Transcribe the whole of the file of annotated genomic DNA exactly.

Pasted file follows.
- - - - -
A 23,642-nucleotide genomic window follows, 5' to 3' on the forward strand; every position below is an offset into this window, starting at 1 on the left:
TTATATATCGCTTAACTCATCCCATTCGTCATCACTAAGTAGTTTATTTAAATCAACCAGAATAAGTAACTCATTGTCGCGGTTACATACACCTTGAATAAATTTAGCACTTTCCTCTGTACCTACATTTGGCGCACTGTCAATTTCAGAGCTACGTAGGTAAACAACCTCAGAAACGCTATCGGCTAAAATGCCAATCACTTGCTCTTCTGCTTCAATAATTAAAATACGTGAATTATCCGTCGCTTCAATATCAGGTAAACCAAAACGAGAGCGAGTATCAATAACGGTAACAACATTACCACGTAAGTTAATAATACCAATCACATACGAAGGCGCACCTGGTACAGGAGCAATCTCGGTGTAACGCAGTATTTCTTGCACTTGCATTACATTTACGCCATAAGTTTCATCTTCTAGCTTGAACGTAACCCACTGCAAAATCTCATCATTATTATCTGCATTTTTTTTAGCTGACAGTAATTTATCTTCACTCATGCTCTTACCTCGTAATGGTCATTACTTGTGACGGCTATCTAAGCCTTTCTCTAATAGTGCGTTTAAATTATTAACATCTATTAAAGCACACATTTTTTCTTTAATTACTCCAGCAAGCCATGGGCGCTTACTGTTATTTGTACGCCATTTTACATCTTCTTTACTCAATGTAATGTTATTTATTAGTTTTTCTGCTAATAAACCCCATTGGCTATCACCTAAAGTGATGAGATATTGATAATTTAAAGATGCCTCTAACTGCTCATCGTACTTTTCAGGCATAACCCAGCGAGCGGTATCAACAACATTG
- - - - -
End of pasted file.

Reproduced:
A 23,642-nucleotide genomic window follows, 5' to 3' on the forward strand; every position below is an offset into this window, starting at 1 on the left:
TTATATATCGCTTAACTCATCCCATTCGTCATCACTAAGTAGTTTATTTAAATCAACCAGAATAAGTAACTCATTGTCGCGGTTACATACACCTTGAATAAATTTAGCACTTTCCTCTGTACCTACATTTGGCGCACTGTCAATTTCAGAGCTACGTAGGTAAACAACCTCAGAAACGCTATCGGCTAAAATGCCAATCACTTGCTCTTCTGCTTCAATAATTAAAATACGTGAATTATCCGTCGCTTCAATATCAGGTAAACCAAAACGAGAGCGAGTATCAATAACGGTAACAACATTACCACGTAAGTTAATAATACCAATCACATACGAAGGCGCACCTGGTACAGGAGCAATCTCGGTGTAACGCAGTATTTCTTGCACTTGCATTACATTTACGCCATAAGTTTCATCTTCTAGCTTGAACGTAACCCACTGCAAAATCTCATCATTATTATCTGCATTTTTTTTAGCTGACAGTAATTTATCTTCACTCATGCTCTTACCTCGTAATGGTCATTACTTGTGACGGCTATCTAAGCCTTTCTCTAATAGTGCGTTTAAATTATTAACATCTATTAAAGCACACATTTTTTCTTTAATTACTCCAGCAAGCCATGGGCGCTTACTGTTATTTGTACGCCATTTTACATCTTCTTTACTCAATGTAATGTTATTTATTAGTTTTTCTGCTAATAAACCCCATTGGCTATCACCTAAAGTGATGAGATATTGATAATTTAAAGATGCCTCTAACTGCTCATCGTACTTTTCAGGCATAACCCAGCGAGCGGTATCAACAACATTG